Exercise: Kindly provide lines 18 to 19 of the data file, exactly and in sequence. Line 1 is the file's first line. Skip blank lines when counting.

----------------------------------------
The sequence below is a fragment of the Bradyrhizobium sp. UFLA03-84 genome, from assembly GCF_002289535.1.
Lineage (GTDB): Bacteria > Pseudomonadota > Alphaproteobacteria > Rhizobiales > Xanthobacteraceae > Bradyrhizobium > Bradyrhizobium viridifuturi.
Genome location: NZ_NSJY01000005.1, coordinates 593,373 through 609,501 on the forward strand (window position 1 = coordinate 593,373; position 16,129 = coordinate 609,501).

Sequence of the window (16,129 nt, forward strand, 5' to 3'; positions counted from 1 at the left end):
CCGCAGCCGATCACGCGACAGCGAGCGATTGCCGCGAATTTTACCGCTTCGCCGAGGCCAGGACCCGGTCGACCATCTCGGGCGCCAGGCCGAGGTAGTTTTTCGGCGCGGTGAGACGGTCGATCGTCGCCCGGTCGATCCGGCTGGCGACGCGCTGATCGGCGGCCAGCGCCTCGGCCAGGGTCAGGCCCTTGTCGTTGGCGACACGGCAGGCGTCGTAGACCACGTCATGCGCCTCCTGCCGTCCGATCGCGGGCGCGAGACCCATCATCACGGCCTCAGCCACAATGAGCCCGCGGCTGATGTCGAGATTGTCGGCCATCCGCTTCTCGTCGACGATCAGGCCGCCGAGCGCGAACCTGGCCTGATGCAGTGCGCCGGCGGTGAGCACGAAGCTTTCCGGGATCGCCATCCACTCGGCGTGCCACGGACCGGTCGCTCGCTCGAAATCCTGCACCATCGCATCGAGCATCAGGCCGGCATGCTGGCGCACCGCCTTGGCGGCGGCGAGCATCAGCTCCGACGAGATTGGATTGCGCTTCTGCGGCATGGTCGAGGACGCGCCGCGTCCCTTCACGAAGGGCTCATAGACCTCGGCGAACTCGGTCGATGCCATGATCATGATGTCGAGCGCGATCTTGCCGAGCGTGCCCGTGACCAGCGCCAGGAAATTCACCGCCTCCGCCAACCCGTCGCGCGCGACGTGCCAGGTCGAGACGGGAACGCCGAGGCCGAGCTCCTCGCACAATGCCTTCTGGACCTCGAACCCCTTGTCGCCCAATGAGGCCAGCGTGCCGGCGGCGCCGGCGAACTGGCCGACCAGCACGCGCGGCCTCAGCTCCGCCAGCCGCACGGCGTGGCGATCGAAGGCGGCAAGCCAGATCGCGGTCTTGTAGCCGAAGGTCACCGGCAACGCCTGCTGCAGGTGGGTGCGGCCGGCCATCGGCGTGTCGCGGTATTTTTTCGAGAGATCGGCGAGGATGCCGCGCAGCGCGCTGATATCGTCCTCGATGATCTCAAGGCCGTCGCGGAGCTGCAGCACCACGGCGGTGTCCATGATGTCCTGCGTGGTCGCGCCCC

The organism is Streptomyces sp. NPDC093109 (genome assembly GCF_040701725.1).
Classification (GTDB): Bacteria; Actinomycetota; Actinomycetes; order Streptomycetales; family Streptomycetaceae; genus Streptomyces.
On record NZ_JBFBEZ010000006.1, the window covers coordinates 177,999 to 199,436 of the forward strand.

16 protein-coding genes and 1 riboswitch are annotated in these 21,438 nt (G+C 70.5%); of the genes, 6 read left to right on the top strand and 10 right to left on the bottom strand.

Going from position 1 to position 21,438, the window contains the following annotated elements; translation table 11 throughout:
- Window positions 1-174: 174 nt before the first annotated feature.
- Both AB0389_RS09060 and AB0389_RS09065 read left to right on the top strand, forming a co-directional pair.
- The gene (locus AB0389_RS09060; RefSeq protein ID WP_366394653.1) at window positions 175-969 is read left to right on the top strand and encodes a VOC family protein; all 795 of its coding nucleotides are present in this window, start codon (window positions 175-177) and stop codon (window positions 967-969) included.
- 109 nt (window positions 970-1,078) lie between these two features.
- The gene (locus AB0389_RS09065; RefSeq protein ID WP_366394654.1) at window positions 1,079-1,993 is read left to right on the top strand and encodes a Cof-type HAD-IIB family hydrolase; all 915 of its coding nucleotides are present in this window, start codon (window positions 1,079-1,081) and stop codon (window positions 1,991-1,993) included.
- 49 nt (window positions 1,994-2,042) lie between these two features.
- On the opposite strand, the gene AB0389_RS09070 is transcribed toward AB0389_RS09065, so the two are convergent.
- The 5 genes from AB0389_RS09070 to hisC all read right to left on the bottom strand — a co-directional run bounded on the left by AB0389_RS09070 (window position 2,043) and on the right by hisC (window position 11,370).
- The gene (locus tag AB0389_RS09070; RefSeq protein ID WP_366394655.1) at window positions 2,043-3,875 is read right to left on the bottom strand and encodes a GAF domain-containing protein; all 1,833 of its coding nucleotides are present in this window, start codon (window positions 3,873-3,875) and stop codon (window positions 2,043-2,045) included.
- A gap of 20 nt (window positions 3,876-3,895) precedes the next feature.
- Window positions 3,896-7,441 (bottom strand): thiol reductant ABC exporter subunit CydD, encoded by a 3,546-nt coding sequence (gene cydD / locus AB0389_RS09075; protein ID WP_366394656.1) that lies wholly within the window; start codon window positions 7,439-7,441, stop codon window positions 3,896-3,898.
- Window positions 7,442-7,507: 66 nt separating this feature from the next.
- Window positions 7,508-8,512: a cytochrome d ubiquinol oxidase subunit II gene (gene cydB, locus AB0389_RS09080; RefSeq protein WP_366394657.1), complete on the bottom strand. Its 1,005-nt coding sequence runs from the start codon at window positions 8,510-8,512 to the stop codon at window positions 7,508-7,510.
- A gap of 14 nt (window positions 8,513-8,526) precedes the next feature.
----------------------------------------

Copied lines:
- The 5 genes from AB0389_RS09070 to hisC all read right to left on the bottom strand — a co-directional run bounded on the left by AB0389_RS09070 (window position 2,043) and on the right by hisC (window position 11,370).
- The gene (locus tag AB0389_RS09070; RefSeq protein ID WP_366394655.1) at window positions 2,043-3,875 is read right to left on the bottom strand and encodes a GAF domain-containing protein; all 1,833 of its coding nucleotides are present in this window, start codon (window positions 3,873-3,875) and stop codon (window positions 2,043-2,045) included.